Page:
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National Savings Bank posts steady results for 2020 amid virus woes

30 March 2021 09:27 am - 0     - {{hitsCtrl.values.hits}}


  • Reports highest ever pre-tax and post-tax profits
  • PBT increased to Rs.15.6bn, from Rs.10.5bn in 2019
  • Highest ever deposit mobilisation of Rs.222bn to reach deposit base of Rs.1.2tn
  • Gross NPL ration at 2.79%, below industry average of 4.93%
  • Cost-to-income ratio improved to 39.12%, from 49.35% in 2019

State-owned National Savings Bank (NSB) yesterday announced its financial performance for the year 2020, which was characterised by strength and resilience, despite the heightened uncertainty due to the impact of the COVID-19 pandemic.

The bank’s total asset base grew by 17.8 percent to Rs.1.4 trillion as at December 31, 2020, from Rs.1.2 trillion as at December 31, 2019. NSB reported its highest ever pre-tax and post-tax profits in 2020, aided by the government’s stimulus initiatives introduced in 
late 2019.

Against the backdrop of the COVID-19 impact on the economic activities, the bank’s profit before tax was Rs.15.6 billion, a 49.5 percent increase from Rs.10.5 billion in 2019 and the post-tax profit stood at Rs.10.1 billion, a 58.4 percent increased from Rs.6.4 billion in 2019.

A dividend of Rs.1.0 billion was paid for the financial year under review.

The bank reported a gross income of Rs.127.5 billion for 2020, achieving a growth of 4.6 percent, mainly driven by the 3.2 percent rise in interest income, to Rs.122.5 billion as well as fee and commission income, which increased by 114.9 percent to Rs.2.7 billion compared to last year. 

The increase in interest income along with the decrease in interest expenses resulted in a 21 percent surge in net interest income, rising to Rs.34.9 billion in 2020 over 2019. Consequently, the net interest margin improved to 2.77 percent during the year, from 2.63 percent reported a year ago.

The bank’s profitability was further enhanced by the removal of the Nation Building Tax (NBT) and Debt Repayment Levy (DRL) on financial services and favourable changes to the deposit mix with the savings deposits to total deposits ratio increasing to 22.6 percent in 2020, from 21.5 percent in 2019, providing the bank with a source of low-cost funding. 

The bank successfully improved its cost to income ratio (without taxes) to 39.1 percent in 2020 from the year 2019 through various cost savings strategies and initiatives. Nevertheless, the highest ever profit was achieved after making an impairment provision of Rs.4.9 billion, a 761.8 percent increase over 2019 reflected the elevated risk in the loan and advances portfolio and tenuous state of asset quality in the banking sector. During the year under review, the bank disbursed Rs.31.4 billion in loans for infrastructure projects to state-owned enterprises and the bank also positioned itself to finance further long-term projects in future through diversifying the bank’s sources of funding.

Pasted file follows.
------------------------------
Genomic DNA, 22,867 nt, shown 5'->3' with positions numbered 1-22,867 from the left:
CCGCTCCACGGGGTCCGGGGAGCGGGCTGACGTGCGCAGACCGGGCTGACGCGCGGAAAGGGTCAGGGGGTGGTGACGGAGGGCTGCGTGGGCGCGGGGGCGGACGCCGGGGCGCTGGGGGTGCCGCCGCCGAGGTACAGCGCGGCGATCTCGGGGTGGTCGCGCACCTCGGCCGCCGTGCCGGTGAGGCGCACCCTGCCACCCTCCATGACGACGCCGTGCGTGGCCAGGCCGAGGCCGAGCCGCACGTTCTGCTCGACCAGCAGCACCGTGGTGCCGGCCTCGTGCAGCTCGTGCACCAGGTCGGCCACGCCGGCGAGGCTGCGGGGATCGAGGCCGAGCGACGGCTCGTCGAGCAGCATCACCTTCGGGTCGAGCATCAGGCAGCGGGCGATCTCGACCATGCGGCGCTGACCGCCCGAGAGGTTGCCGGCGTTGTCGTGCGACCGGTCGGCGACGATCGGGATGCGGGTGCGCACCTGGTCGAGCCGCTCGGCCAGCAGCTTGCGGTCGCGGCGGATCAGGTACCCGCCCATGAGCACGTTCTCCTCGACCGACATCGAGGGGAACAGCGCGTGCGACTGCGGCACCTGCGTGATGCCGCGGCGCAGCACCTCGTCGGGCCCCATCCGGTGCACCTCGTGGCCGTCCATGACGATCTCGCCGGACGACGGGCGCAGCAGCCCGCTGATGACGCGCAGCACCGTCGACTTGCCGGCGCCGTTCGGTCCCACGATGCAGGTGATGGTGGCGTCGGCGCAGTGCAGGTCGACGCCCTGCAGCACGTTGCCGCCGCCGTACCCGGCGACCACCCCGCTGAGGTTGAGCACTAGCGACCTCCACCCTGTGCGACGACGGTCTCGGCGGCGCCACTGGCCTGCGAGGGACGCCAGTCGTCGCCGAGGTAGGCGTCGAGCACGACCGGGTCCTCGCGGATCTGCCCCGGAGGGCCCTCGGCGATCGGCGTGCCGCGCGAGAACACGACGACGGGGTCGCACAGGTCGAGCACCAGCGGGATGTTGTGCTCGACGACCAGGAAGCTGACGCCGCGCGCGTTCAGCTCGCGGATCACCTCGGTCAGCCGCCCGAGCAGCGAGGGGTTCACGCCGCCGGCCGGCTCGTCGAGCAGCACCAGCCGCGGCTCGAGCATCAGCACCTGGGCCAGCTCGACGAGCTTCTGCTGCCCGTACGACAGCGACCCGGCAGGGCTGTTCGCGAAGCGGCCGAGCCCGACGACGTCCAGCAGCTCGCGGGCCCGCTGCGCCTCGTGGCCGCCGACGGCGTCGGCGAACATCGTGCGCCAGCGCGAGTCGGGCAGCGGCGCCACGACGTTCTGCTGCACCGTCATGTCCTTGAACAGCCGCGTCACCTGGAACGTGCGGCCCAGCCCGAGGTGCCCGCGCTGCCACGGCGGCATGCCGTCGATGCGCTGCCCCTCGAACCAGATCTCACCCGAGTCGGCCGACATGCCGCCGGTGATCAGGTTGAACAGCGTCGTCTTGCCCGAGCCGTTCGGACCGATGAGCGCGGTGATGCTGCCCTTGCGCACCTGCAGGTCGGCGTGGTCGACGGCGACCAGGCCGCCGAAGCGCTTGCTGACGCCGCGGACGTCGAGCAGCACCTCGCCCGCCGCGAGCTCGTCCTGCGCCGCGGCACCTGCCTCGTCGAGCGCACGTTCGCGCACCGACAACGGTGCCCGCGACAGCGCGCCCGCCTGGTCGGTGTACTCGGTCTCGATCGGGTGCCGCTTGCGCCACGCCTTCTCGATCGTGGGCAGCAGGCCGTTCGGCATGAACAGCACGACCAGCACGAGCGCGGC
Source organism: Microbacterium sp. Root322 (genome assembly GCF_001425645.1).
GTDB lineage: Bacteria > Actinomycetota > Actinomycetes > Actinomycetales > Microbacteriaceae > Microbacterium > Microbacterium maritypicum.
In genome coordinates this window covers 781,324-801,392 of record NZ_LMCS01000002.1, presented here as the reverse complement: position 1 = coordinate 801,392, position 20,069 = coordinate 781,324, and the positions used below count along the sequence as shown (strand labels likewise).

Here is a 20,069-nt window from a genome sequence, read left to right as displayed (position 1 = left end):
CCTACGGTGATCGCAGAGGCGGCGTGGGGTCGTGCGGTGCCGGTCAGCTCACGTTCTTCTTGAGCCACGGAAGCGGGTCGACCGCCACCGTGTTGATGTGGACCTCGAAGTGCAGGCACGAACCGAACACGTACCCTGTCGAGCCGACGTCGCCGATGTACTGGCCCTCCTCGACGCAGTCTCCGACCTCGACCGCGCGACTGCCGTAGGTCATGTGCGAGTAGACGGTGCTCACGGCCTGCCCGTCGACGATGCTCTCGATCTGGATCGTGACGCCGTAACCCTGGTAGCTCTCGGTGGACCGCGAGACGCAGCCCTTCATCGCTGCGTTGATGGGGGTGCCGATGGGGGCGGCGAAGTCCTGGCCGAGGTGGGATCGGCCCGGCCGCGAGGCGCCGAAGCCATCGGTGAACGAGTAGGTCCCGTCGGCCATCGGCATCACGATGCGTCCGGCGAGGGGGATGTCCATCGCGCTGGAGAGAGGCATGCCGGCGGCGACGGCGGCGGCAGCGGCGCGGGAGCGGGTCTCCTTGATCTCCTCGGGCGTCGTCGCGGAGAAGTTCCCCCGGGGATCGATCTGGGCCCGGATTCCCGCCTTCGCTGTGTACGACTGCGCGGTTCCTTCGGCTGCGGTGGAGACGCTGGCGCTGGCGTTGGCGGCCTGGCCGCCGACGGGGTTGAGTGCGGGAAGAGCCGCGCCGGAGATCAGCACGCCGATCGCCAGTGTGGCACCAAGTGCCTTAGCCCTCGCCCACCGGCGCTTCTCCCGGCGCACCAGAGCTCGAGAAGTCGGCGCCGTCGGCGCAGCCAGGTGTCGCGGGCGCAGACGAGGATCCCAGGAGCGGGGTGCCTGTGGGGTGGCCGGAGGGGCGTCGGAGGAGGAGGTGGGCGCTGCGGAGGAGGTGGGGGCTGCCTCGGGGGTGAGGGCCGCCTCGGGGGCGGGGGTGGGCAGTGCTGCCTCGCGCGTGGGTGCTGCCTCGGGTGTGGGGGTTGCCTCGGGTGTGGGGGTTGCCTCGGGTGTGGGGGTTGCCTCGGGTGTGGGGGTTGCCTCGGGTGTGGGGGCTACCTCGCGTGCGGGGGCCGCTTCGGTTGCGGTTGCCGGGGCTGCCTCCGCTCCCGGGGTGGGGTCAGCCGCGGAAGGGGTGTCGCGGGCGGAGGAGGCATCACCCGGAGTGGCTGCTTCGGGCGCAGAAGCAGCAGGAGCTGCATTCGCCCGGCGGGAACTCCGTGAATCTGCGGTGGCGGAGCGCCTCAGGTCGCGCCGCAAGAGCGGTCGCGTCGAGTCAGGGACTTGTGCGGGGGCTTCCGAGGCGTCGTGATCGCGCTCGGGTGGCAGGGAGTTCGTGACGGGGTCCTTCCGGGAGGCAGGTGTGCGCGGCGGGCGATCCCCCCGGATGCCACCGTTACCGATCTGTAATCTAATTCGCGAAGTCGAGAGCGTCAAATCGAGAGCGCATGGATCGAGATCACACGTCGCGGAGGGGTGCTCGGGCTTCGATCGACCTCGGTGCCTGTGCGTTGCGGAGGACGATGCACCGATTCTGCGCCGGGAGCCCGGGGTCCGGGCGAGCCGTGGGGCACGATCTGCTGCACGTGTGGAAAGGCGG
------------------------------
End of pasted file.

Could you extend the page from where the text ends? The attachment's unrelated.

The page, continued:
The bank raised Rs.5.0 billion through the issuance of a perpetual debenture. By enhancing the bank’s additional Tier I capital. The bank is well positioned to increase its lending capacities for both government and retail lending. 

 The bank’s retail lending portfolio increased significantly by end-December 2020, as the credit demand picked up during the fourth quarter, following the government’s COVID-19 Renaissance Facilities and policy interest rate cuts by the Central Bank of Sri Lanka (CBSL). 

Total loans and advances increased by 13.7 percent to Rs. 516.8 billion as of December 2020, against the Rs.454.4 billion recorded as at December 31, 2019. The bank’s gross NPL ratio increased considerably by 122 bps to 2.79 percent, from 1.57 percent at end-2019, caused by the adverse impact of the COVID-19 outbreak on the repayment capacity of the customers amidst the economic stimulus package introduced by the government. 

Nevertheless, the credit quality of the bank was maintained in a stable manner, having one of the lowest NPL ratios in the industry, in comparison to the industry average of 4.93 percent as at end-2020.

Meanwhile, the bank recorded its highest ever mobilisation of deposits by mobilising Rs.221.9 billion during the year. The bank’s deposit base increased by 21.7 percent to record Rs.1.2 trillion as of end-December 2020, compared to Rs.1.0 trillion reported as at  December 31, 2019. 

Despite the low interest rate regime that prevailed during the year, both savings deposit and fixed deposit bases recorded significant growths of 28.1 percent and 19.9 percent, respectively, to reach Rs.280.0 billion and Rs. 957.1 billion, respectively, as at end-December 2020, on the back of the increased household savings triggered by the pandemic. 

The capital position of the bank remained strong and stood well above the revised minimum statutory requirements imposed by the regulator consequent to the COVID-19 pandemic. The Tier I Capital and Total Capital ratios stood at 13.65 percent and 16.45 percent, respectively, at end-December 2020, well above the statutory requirements of 8 percent and 12 percent, respectively. The leverage ratio of 6.64 percent too was well above the minimum requirement of 3.0 percent.


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